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 Post subject: Driving in Iceland = Green Lanes
PostPosted: Sun Mar 06, 2016 10:21 am 
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650 cc Monster
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Joined: Fri Dec 07, 2012 2:22 pm
Posts: 2439
Location: Romiley
Greetings,

I came across this driving article and video on the internet.

I think that there are many similarities with riding on some of our green lanes, it is only a short video so perhaps take a look for tips, common even with the UK,;

http://sadcars.com/en/read/2012/03/12/h ... of-iceland

TTFN

Hugh.

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Please note that I am not a National TRF Officer, any views expressed are my own and may not be in accordance with any official policy.


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 Post subject: Re: Driving in Iceland = Green Lanes
PostPosted: Sun Mar 06, 2016 11:47 am 
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650 cc Monster

Joined: Tue May 05, 2009 8:38 pm
Posts: 1746
Location: Bury, Lancs
The Guide i rode with in the Pyrenees last summer also does Dirt Bike tours to Iceland and I had a look at what was on offer. The scenery certainly looks magnificent. However, i still crave rather more excitement than the type of terrain called Roads in Iceland. So I had a look at the Mountain Bike sites for Iceland and wow what a difference. There is plenty of interesting riding on those tracks if you are allowed to do so on a motorcycle.
A bit like Motorcycling in Morocco. I had the opportunity of riding there a few years ago and after careful research decided it was not for me - reaffirmed when speaking with my friends on thier return. The reason being very little exciting riding. Again the Mountain Bike sites show far more technical trails which are both interesting and exciting and yet I cannot find any videos on youtube or info. on the internet of people or companies doing that type of riding.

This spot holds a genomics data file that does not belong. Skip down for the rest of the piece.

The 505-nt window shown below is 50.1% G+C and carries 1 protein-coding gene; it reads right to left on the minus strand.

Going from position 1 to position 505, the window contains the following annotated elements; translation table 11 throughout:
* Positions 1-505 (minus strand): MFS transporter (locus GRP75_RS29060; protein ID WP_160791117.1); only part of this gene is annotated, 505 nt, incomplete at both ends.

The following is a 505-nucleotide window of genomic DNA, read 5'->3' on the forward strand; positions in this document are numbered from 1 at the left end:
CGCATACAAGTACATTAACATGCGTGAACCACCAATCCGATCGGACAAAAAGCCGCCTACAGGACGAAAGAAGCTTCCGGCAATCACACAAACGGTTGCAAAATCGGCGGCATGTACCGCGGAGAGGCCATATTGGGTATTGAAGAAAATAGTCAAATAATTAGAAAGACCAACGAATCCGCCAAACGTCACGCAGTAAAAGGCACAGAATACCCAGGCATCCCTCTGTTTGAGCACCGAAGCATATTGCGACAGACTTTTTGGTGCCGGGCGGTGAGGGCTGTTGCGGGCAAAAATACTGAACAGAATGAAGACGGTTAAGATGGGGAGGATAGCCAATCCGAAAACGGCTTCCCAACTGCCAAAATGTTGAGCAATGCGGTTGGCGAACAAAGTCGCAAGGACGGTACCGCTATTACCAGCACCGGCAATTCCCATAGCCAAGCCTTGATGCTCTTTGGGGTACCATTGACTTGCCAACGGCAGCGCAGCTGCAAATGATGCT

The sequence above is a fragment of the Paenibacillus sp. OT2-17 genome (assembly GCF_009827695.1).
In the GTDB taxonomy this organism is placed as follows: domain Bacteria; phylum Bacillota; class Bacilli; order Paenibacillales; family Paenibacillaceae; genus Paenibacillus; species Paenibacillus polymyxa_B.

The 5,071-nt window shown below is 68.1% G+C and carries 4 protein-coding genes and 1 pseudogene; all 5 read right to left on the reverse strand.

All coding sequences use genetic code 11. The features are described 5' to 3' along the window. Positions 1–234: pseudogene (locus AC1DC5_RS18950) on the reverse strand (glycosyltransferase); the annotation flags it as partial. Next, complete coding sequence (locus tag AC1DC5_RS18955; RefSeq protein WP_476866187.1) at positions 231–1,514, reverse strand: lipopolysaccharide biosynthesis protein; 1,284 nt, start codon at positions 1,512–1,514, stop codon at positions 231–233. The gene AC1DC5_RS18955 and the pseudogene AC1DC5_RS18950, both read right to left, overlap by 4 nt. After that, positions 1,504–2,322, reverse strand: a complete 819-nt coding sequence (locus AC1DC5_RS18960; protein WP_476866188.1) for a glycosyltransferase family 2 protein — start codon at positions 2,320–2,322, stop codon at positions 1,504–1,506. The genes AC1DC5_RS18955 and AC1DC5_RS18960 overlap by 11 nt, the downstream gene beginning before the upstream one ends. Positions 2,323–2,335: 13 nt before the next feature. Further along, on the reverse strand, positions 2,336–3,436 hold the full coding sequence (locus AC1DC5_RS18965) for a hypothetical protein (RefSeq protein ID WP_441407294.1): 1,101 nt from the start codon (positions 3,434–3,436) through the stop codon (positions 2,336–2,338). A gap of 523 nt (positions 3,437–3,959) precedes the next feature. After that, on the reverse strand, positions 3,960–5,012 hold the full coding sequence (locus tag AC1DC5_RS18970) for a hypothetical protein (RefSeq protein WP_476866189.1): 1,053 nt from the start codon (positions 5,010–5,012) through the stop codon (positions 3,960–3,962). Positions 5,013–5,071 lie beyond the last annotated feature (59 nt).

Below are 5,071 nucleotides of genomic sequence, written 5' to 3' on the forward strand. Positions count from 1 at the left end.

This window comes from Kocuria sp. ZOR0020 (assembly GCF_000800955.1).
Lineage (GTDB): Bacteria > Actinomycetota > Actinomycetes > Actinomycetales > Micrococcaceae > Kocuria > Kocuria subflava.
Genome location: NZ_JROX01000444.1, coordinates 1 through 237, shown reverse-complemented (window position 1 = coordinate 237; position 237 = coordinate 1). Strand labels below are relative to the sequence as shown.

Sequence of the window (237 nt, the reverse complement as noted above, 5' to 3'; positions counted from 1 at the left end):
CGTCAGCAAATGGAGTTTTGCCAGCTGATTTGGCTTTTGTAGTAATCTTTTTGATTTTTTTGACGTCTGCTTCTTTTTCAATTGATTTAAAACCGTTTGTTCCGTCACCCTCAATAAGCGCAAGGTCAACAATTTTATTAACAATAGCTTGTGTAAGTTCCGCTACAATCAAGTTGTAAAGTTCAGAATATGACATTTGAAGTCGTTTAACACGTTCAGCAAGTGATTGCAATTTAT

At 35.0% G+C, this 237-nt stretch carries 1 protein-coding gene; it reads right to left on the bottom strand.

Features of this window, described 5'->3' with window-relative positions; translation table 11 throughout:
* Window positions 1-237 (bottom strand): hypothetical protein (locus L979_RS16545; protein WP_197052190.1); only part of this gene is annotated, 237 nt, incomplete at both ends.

I suppose it all depends what you want from Trail Riding. I enjoy interesting and technical riding but not as hard as the riding in extreme enduro events. For me the best riding is around Finale Ligure in Italy - about an hour and a half from Nice. Weeks of exciting trails await those that are willing to explore.

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 Post subject: Re: Driving in Iceland = Green Lanes
PostPosted: Tue Apr 05, 2016 9:53 am 
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50 cc

Joined: Fri Dec 25, 2015 11:50 pm
Posts: 2
Location: Cornwall
I did a tour of Iceland on a bike about 30 years ago. It was a Suzuki GS1000 with sidecar. I have never been shy about using a road bike for greenlaning. The only tarmac roads in Iceland are(were?) in the towns, there is only one main road: which goes all the way round the coast. I went through part of the interior, most of which is uninhabited, on minor roads, some sections of road were actually in rivers! I did get stuck in one ford where there was a steel climb out; I managed to clear it by turning round in the river and taking a good run at it flat out.
The scenery is incredible and virtually no traffic. One day in the mountains I did not see another vehicle or person; I am glad That I did not get stuck or crash as I was travelling on my own.
I will try to scan some pictures and post them, I have been meaning to dig out the slides and show them at my local TRF meeting.
Rod


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 Post subject: Re: Driving in Iceland = Green Lanes
PostPosted: Wed Apr 06, 2016 1:46 pm 
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125cc

Joined: Wed Jun 15, 2011 12:36 pm
Posts: 115
Location: EAST YORKSHIRE
I take my Landcruiser to Iceland every year, this August I am trying to get a heavy duty rack to fit on the rear crossmember so I can carry my crf 230 as the tracks are quite spectacular, especially when going inland and up to the north west which is virtually uninhabited.
Going it alone is a definite no no for the obvious reasons.
Actual 'off roading' is not permitted although in the winter when it's all covered in snow you can go wherever you want, the locals have a blast in the monster trucks over there.
The permitted routes are graded for difficulty, see attached image. Some of the more extreme routes are quite a challenge for bikes, believe me. Some of them go on for up to 60 kms without a break. Very varied terrain, steep hills, rocks and lava sand not to mention the rivers :oops:
Personally, I would not go there with just the bike unless the plan was to stay more or less around 'civilised' areas. Reason being once out in wilderness you are at the mercy of the weather, blizzards can come in August and the rivers are glacial so if camping you could end up having a bad time to say the least.
It is a fantastic place, often described as Scotland on steroids. I used to go to Morocco but this place has put paid to that.


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